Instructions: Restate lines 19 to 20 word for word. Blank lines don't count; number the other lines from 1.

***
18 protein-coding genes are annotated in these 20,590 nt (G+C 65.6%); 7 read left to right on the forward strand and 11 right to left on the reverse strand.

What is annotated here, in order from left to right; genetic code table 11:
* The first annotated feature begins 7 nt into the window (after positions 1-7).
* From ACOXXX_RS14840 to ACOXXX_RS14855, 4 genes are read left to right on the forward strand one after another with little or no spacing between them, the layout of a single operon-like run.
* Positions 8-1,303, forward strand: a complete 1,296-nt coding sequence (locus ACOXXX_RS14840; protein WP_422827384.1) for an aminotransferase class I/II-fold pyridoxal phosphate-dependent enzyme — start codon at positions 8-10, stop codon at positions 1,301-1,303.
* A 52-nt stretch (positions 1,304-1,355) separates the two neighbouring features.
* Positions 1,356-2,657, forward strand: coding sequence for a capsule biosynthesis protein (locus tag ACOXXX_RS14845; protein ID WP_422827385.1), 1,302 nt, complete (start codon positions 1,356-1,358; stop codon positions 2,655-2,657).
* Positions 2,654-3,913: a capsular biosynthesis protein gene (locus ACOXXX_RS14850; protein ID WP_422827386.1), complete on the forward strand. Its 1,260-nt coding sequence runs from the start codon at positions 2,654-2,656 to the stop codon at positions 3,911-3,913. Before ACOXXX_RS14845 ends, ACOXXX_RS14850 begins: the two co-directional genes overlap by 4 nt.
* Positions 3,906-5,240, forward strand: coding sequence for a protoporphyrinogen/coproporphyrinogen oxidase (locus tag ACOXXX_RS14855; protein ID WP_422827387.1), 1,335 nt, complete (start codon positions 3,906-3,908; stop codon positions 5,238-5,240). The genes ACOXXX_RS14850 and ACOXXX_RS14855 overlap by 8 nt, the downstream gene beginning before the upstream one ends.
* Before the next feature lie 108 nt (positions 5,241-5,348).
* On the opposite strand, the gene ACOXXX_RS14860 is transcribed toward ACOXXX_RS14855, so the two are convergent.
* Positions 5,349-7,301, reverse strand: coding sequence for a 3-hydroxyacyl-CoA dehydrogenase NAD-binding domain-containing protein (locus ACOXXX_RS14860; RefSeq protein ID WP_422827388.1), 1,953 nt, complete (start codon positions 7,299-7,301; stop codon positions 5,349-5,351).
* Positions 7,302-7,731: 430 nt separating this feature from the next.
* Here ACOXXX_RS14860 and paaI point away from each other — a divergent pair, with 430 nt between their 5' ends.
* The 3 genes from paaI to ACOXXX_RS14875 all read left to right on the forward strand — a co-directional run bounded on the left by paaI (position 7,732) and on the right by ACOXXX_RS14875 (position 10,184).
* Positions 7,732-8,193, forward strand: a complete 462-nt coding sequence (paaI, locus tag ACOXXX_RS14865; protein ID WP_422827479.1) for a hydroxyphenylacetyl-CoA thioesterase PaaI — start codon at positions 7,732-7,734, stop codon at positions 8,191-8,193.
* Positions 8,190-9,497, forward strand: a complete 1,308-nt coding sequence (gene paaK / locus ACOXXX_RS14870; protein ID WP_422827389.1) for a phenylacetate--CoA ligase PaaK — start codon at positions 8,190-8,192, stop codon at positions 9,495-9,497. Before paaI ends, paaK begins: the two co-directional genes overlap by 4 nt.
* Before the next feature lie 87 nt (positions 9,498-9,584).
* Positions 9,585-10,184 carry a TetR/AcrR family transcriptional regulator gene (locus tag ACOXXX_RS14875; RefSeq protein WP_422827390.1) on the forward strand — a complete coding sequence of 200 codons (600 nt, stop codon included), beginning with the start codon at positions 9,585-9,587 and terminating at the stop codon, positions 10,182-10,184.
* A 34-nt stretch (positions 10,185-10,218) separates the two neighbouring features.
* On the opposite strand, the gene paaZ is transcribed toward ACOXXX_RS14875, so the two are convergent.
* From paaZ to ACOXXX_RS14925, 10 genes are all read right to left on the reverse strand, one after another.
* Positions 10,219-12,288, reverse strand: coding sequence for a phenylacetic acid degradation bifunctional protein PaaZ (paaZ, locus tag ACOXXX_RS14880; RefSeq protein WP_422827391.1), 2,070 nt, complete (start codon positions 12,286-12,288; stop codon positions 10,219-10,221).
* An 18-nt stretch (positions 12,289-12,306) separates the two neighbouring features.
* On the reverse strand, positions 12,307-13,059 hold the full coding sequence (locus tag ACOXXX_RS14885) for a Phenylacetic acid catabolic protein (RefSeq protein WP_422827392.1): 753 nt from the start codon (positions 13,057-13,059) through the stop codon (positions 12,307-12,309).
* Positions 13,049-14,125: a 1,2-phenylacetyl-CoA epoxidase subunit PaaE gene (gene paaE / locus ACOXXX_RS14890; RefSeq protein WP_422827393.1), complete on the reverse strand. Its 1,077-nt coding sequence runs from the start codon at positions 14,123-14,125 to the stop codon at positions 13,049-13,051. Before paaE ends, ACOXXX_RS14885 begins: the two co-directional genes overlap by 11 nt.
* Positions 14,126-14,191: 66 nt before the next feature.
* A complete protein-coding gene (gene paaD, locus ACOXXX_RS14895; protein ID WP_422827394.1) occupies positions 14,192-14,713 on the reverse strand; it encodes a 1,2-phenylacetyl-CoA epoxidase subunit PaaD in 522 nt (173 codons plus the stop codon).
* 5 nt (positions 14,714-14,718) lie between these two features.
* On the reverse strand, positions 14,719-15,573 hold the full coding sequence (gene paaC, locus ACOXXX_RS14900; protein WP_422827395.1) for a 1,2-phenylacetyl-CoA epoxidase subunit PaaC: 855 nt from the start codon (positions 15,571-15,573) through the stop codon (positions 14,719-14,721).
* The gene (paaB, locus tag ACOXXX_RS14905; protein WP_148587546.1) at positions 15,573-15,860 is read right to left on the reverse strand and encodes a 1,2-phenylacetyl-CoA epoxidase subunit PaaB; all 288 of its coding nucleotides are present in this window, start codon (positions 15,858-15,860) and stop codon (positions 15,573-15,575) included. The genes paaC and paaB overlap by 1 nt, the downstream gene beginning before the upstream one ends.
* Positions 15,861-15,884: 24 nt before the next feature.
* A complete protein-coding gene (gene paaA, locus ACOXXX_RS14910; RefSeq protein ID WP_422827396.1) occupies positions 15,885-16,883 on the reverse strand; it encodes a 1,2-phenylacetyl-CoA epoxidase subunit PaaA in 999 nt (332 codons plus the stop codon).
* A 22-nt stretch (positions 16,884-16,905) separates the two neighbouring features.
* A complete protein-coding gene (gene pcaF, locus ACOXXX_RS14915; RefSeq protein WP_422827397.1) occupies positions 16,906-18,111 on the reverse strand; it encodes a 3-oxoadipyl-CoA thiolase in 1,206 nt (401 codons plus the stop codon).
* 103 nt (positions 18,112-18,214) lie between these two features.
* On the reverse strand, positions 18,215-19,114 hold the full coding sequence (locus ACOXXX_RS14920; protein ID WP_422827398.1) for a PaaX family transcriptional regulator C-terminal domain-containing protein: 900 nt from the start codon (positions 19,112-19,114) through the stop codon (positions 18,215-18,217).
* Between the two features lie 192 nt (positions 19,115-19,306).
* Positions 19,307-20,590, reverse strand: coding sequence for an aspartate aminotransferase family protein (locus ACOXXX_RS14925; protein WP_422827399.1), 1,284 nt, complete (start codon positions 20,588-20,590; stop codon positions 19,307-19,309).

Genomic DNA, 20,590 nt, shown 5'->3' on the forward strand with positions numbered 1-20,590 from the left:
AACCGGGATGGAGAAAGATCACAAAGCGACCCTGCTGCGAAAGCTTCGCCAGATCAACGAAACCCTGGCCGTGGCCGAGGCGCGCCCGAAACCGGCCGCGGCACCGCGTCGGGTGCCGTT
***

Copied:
* Positions 9,585-10,184 carry a TetR/AcrR family transcriptional regulator gene (locus tag ACOXXX_RS14875; RefSeq protein WP_422827390.1) on the forward strand — a complete coding sequence of 200 codons (600 nt, stop codon included), beginning with the start codon at positions 9,585-9,587 and terminating at the stop codon, positions 10,182-10,184.
* A 34-nt stretch (positions 10,185-10,218) separates the two neighbouring features.